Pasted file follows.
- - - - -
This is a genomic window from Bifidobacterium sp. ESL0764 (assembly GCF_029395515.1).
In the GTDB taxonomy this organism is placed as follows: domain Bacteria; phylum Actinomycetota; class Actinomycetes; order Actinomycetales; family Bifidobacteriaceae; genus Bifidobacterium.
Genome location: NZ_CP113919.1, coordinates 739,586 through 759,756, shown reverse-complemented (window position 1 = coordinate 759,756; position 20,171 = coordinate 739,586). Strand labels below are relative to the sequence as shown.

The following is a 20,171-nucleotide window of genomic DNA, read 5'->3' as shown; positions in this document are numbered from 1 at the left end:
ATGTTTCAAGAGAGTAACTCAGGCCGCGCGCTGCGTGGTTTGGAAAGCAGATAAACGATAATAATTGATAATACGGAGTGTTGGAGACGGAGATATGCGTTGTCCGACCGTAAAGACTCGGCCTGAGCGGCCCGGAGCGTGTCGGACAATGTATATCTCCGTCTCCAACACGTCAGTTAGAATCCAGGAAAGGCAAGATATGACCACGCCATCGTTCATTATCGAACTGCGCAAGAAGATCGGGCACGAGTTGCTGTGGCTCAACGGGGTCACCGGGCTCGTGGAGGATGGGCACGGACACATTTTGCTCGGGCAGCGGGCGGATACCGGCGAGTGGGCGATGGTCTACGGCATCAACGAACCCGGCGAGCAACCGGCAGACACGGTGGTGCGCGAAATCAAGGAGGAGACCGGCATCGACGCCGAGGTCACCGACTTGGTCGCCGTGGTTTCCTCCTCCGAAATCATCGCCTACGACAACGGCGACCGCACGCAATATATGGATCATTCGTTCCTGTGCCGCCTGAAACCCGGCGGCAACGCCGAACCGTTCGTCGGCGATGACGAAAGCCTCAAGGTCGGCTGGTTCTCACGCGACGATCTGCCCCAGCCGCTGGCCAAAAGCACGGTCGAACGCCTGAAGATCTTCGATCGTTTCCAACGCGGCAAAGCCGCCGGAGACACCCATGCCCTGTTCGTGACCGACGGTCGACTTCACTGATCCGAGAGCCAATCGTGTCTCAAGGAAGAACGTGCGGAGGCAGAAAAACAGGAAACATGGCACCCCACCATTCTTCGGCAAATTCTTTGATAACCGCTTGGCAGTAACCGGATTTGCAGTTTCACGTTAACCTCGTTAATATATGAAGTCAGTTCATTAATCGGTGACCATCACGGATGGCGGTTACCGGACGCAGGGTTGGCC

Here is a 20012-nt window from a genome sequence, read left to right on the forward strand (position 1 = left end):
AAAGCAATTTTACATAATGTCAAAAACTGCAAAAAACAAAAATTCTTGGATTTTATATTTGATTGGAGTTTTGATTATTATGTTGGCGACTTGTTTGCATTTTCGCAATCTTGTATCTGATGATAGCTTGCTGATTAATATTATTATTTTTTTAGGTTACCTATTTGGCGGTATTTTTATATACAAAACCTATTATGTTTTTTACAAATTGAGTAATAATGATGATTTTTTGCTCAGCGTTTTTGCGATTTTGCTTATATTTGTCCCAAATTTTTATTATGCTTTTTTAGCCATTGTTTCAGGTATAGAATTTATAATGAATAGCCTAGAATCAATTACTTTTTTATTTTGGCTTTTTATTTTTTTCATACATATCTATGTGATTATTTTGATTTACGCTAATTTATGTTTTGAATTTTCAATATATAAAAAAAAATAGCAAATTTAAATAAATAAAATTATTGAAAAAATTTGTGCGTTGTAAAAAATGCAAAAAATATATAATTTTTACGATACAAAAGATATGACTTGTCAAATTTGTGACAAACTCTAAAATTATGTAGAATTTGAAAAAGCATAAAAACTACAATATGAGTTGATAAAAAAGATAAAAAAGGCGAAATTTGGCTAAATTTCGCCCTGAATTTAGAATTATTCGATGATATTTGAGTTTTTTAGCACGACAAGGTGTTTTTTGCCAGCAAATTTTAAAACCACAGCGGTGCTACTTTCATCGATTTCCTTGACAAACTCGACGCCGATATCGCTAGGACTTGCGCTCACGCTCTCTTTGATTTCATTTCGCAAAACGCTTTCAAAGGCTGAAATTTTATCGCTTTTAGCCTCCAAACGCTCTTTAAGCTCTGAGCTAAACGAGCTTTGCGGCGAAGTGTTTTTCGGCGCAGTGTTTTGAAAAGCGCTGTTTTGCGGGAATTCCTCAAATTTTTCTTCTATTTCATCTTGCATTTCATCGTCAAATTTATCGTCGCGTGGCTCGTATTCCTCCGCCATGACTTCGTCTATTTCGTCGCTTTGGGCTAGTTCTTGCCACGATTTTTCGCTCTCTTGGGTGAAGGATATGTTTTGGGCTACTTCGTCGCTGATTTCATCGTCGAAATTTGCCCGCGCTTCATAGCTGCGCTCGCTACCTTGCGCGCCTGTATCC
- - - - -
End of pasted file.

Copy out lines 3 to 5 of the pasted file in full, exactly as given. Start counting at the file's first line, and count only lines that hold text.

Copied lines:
Genome location: NZ_CP113919.1, coordinates 739,586 through 759,756, shown reverse-complemented (window position 1 = coordinate 759,756; position 20,171 = coordinate 739,586). Strand labels below are relative to the sequence as shown.

The following is a 20,171-nucleotide window of genomic DNA, read 5'->3' as shown; positions in this document are numbered from 1 at the left end:
ATGTTTCAAGAGAGTAACTCAGGCCGCGCGCTGCGTGGTTTGGAAAGCAGATAAACGATAATAATTGATAATACGGAGTGTTGGAGACGGAGATATGCGTTGTCCGACCGTAAAGACTCGGCCTGAGCGGCCCGGAGCGTGTCGGACAATGTATATCTCCGTCTCCAACACGTCAGTTAGAATCCAGGAAAGGCAAGATATGACCACGCCATCGTTCATTATCGAACTGCGCAAGAAGATCGGGCACGAGTTGCTGTGGCTCAACGGGGTCACCGGGCTCGTGGAGGATGGGCACGGACACATTTTGCTCGGGCAGCGGGCGGATACCGGCGAGTGGGCGATGGTCTACGGCATCAACGAACCCGGCGAGCAACCGGCAGACACGGTGGTGCGCGAAATCAAGGAGGAGACCGGCATCGACGCCGAGGTCACCGACTTGGTCGCCGTGGTTTCCTCCTCCGAAATCATCGCCTACGACAACGGCGACCGCACGCAATATATGGATCATTCGTTCCTGTGCCGCCTGAAACCCGGCGGCAACGCCGAACCGTTCGTCGGCGATGACGAAAGCCTCAAGGTCGGCTGGTTCTCACGCGACGATCTGCCCCAGCCGCTGGCCAAAAGCACGGTCGAACGCCTGAAGATCTTCGATCGTTTCCAACGCGGCAAAGCCGCCGGAGACACCCATGCCCTGTTCGTGACCGACGGTCGACTTCACTGATCCGAGAGCCAATCGTGTCTCAAGGAAGAACGTGCGGAGGCAGAAAAACAGGAAACATGGCACCCCACCATTCTTCGGCAAATTCTTTGATAACCGCTTGGCAGTAACCGGATTTGCAGTTTCACGTTAACCTCGTTAATATATGAAGTCAGTTCATTAATCGGTGACCATCACGGATGGCGGTTACCGGACGCAGGGTTGGCC